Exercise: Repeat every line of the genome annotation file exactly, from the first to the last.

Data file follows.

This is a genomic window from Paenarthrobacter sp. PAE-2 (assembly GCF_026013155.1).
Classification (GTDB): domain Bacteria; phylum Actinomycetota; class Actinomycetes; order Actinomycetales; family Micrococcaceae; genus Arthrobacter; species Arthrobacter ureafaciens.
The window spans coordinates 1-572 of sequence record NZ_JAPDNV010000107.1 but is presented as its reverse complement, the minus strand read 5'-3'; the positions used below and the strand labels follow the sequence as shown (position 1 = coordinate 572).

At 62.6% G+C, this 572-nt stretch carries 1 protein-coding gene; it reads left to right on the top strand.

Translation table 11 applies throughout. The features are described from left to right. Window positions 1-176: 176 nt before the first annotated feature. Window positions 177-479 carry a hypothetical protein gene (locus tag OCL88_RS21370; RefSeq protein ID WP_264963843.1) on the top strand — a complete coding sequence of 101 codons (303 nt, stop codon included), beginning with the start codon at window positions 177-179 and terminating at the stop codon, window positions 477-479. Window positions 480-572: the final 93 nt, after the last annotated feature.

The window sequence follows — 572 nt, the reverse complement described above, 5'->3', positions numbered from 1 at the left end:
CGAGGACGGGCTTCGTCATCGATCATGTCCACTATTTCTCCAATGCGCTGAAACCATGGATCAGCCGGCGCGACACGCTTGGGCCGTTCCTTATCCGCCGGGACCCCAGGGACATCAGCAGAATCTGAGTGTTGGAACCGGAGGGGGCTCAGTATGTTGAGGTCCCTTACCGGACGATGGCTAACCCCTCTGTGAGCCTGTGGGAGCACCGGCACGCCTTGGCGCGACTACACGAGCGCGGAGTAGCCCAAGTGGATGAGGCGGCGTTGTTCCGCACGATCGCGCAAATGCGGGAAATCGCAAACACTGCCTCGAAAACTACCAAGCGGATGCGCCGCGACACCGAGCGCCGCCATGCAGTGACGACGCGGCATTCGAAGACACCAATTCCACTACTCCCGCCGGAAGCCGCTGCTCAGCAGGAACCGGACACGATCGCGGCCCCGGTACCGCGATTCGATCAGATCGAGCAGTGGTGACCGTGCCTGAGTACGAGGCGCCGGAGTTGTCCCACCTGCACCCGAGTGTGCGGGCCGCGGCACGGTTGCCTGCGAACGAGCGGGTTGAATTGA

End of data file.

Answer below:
This is a genomic window from Paenarthrobacter sp. PAE-2 (assembly GCF_026013155.1).
Classification (GTDB): domain Bacteria; phylum Actinomycetota; class Actinomycetes; order Actinomycetales; family Micrococcaceae; genus Arthrobacter; species Arthrobacter ureafaciens.
The window spans coordinates 1-572 of sequence record NZ_JAPDNV010000107.1 but is presented as its reverse complement, the minus strand read 5'-3'; the positions used below and the strand labels follow the sequence as shown (position 1 = coordinate 572).

At 62.6% G+C, this 572-nt stretch carries 1 protein-coding gene; it reads left to right on the top strand.

Translation table 11 applies throughout. The features are described from left to right. Window positions 1-176: 176 nt before the first annotated feature. Window positions 177-479 carry a hypothetical protein gene (locus tag OCL88_RS21370; RefSeq protein ID WP_264963843.1) on the top strand — a complete coding sequence of 101 codons (303 nt, stop codon included), beginning with the start codon at window positions 177-179 and terminating at the stop codon, window positions 477-479. Window positions 480-572: the final 93 nt, after the last annotated feature.

The window sequence follows — 572 nt, the reverse complement described above, 5'->3', positions numbered from 1 at the left end:
CGAGGACGGGCTTCGTCATCGATCATGTCCACTATTTCTCCAATGCGCTGAAACCATGGATCAGCCGGCGCGACACGCTTGGGCCGTTCCTTATCCGCCGGGACCCCAGGGACATCAGCAGAATCTGAGTGTTGGAACCGGAGGGGGCTCAGTATGTTGAGGTCCCTTACCGGACGATGGCTAACCCCTCTGTGAGCCTGTGGGAGCACCGGCACGCCTTGGCGCGACTACACGAGCGCGGAGTAGCCCAAGTGGATGAGGCGGCGTTGTTCCGCACGATCGCGCAAATGCGGGAAATCGCAAACACTGCCTCGAAAACTACCAAGCGGATGCGCCGCGACACCGAGCGCCGCCATGCAGTGACGACGCGGCATTCGAAGACACCAATTCCACTACTCCCGCCGGAAGCCGCTGCTCAGCAGGAACCGGACACGATCGCGGCCCCGGTACCGCGATTCGATCAGATCGAGCAGTGGTGACCGTGCCTGAGTACGAGGCGCCGGAGTTGTCCCACCTGCACCCGAGTGTGCGGGCCGCGGCACGGTTGCCTGCGAACGAGCGGGTTGAATTGA